Seven Powerful Novels About Prisons

    Are you looking for some of the best novels out there about prisons? Whether you’re simply curious about what it’s like to be incarcerated, or you’re trying to learn more about what an imprisoned friend or family member is going through, these stories can offer a powerful insight into life behind bars.

    Before we get into the list, take a moment to think about any relatives or friends of yours who are currently in prison. A letter, postcard, or phone call from you could make a huge difference to how they’re feeling.

    If you’re not sure how to find a family member, you can search for an inmate by state, e.g. Tennessee. This lets you find contact details and get in touch. Or you can simply visit the best website inmateslookup for searching data and inmate records etc.

    Here’s our list of the most powerful novels about prisons: why not give them a try?

    The Green Mile, Stephen King

    Told by death row supervisor Paul Edgecombe, this story of John Coffey is about a man sentenced to die – but who has supernatural healing powers and empathic abilities. The events take place in 1932, but the story’s being told in 1996, when the narrator is an old man in a nursing home.

    Affinity, Sarah Waters

    This novel, set in Victorian England in 1874, is the story of Margaret Prior, an upper-class woman who is visiting women in Millbank prison. She becomes increasingly fascinated by and drawn to inmate Selina Dawes, who was imprisoned after a séance she was conducting went horribly wrong. It’s been described as a “gothic psychological novel” and has a Dickensian feel.

    On the Yard, Malcolm Braly

    This novel, written in the 1960s, was heavily drawn from Malcolm Braly’s own experience of being incarcerated in San Quentin prison. Reviewers praised the characters as realistic, astutely observed, and well-rounded. This is a true insider look at life behind bars in the mid-20th century.

    The Count of Monte Cristo, Alexandre Dumas

    This classic novel by Alexander Dumas, first published in French in serial form in the 1940s, was inspired by a real-life case of wrongful imprisonment. The protagonist is Edmond Dantes, who’s framed at the age of 19 and sent to prison for 14 years. He then escapes and seeks revenge. It’s a long novel, but a worthwhile read.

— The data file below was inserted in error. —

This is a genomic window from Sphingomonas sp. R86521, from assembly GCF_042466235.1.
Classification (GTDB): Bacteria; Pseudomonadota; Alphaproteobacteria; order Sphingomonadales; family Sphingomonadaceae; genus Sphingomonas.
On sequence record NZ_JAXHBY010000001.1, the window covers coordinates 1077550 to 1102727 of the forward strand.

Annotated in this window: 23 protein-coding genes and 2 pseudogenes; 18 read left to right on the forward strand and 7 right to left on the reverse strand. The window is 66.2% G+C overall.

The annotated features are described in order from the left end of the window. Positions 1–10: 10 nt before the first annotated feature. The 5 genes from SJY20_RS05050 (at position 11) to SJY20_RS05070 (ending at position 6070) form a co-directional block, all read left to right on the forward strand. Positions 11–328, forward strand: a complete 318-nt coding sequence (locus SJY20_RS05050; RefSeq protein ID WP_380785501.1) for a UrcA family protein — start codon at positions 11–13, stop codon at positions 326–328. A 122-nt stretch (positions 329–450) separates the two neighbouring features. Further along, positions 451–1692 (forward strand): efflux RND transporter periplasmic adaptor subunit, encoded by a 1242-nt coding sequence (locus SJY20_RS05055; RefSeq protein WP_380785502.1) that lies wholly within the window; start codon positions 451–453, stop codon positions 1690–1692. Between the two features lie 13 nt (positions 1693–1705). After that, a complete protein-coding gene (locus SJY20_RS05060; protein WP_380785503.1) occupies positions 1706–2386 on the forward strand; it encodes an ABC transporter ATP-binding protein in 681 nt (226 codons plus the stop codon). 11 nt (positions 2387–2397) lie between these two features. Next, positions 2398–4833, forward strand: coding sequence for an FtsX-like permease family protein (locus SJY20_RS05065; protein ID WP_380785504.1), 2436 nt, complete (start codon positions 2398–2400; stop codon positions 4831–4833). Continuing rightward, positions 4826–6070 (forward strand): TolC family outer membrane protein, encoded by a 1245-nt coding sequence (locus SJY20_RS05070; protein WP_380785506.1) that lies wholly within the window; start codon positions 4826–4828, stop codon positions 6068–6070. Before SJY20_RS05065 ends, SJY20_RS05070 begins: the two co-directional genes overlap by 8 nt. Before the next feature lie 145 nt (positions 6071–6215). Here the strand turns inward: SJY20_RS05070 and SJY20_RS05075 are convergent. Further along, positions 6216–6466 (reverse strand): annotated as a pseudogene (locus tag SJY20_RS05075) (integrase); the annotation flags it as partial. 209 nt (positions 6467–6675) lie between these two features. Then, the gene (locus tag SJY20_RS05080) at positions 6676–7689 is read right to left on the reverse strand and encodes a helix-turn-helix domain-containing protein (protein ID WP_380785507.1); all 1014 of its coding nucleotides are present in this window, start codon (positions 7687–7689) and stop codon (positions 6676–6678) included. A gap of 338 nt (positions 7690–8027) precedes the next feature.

The Silence of the Lambs, Thomas Harris

    You’ve almost certainly heard of Hannibal Lecter, the villain of The Silence of the Lambs. He’s a cultured genius … and a cannibalistic psychopath. Clarice Starling, a young FBI trainee, needs his advice to help her track a serial killer. This thriller by Thomas Harris is a fast-paced read with richly developed characters.

    The Mars Room, Rachel Kushner

    This novel is about Romy Hall, a woman imprisoned for two consecutive life sentences for murdering her stalker in front of a child. She has a useless lawyer and she’s also the mother to a 7 year old son. Reviewers describe it as “dark but gripping” and “no sugar coating”, dealing with issues like poverty, abuse, and addiction.

    Rita Hayworth and Shawshank Redemption, Stephen King

    This novella by Stephen King was adapted for the screen as Shawshank Redemption. The novella is set in a fictional prison in Maine and narrated by the prisoner Red, who tells the story of fellow inmate Andy Dufresne – falsely accused of a crime he didn’t commit. It’s a moving story about the human spirit and the enduring nature of hope.

    All of these novels are not only entertaining reads, but also books that will help you understand more about the reality of life behind bars.

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